Taking Multifamily Interior Design to the Next Level
Maximizing retention rates in multifamily complexes means making residents feel like they’re at home. The design elements of shared spaces and common areas have a massive impact on first impressions and how residents feel living in the building. If you want to stand above the competition and make residents feel welcome, you should consider ways to wow residents with interior design features. Minneapolis interior designer Martha Dayton explains that the importance of creating a distinctive character in design extends across all her projects, from high-end single-family homes to multifamily buildings.
One of the most overlooked factors that Dayton considers essential is the use of artwork. Working with local artists is a high priority for Dayton, and for many of her multifamily projects, the art budget is significant. The use of art creates a more comfortable and intimate environment. When they take time to work with local artists for larger rental complexes, Dayton notes that “…it’s like doing somebody’s private residence,” which is exactly the focus that should be in mind when designing multifamily.
The goal of the interior design should be to create a feeling of home, and this extends well beyond artwork. “We’re using nice fabrics. We’re using lovely furniture. We’re using things that we put in our clients’ homes because we see the extension of the lobby and the common area spaces and lounges as part of their home,” Dayton says. For this reason, she often opts for residential fabrics and furnitures, even in common areas that see high foot traffic.
Dayton acknowledges that commercial-grade furniture and materials will see more longevity and durability, but this is at the expense of comfort. Her team chooses durable fabrics and pieces that can handle some of the wear, but they still expect to need reupholstering or replacing over time. This sacrifice, she says, is well worth it for the effect on livability. “We’re better off making it comfortable and livable and like somebody’s residence, rather than, let’s say, going into a hospital lobby, where you sit on a chair and don’t want to stay for more than five minutes.”
For Dayton and her team, the difference is more than noticeable, especially in buildings with smaller units. “Anytime we go back into the buildings we work in, every single space we’ve created in the common area is full. They’re all being used.”
Of course, part of the popularity of shared spaces is a new trend resulting from the increase in remote workers following the pandemic. Now more than ever it is essential to have livable and workable common areas in a multifamily rental. Residents need space where they can get out, be around other people, have a change of scenery, and get things done. When designing lobby areas, optimizing for remote workstations is a huge benefit.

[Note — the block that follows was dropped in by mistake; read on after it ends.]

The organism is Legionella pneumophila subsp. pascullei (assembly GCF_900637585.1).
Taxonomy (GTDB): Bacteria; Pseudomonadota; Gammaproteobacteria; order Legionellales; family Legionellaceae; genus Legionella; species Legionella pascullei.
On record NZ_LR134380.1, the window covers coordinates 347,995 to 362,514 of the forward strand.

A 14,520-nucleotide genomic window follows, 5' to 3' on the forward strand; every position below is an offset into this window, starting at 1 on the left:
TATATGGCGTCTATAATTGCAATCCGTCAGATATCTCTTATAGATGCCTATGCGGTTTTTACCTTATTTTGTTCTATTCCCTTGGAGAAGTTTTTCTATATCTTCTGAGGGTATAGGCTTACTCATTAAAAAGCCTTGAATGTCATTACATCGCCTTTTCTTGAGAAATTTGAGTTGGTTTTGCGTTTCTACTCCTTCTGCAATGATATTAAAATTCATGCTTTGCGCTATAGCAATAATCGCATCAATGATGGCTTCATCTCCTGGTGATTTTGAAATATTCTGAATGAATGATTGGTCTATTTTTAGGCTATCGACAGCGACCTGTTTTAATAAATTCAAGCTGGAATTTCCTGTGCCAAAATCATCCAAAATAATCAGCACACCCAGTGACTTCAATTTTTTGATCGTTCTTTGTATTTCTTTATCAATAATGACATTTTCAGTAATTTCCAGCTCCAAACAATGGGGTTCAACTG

Some of the work-from-home features that Dayton has included in recent projects are conference rooms fit with TVs that can seat eight to ten people, one-person phone rooms with glass doors, and mixtures of multipurpose tables and chairs in lounge spaces. “During the day, you always see somebody at two out of three tables working. But then, at night, they might pull all of those three tables together and have seating for six.”
Just as common rooms can serve as an extension of the home office, shared kitchen space can serve as an extension of the unit’s kitchen. “Chef’s kitchens are really on trend right now,” Dayton notes. “If you have a micro unit, you can have two people over for dinner. But if your building has a chef’s kitchen, you can have 12 people over and cook in the kitchen and entertain.”
With a national trend toward smaller sized units, features that open up the space and extend its usability are becoming more and more important. Exposed timber columns and beams can bring instant character to any unit. Wood ceilings and floors can emphasize this feeling of warmth. Dayton is working with project architects to include more natural materials into new buildings. “For so long, everything was gray walls and dark wood floors, and I think that’s lightening up, especially whenever units get smaller.” She encourages white oak or other pale finishes on wood to make a space feel larger.
Other small finishing touches can make a big difference in rounding out the character in a space. “Hardware is not always chrome anymore. We’ve been doing some black hardware and black lighting finishes to make it feel less like a traditional apartment unit.” Storage spaces can also be an opportunity for ingenuity. One of the developers Dayton works with is opting for wardrobes rather than closets to create a more homey environment.
When it comes to designing rentals, bringing creativity to the table is the best way to create a truly memorable and inviting space. Try to incorporate some of these elements into future designs or work with your designer to modernize your multifamily complexes.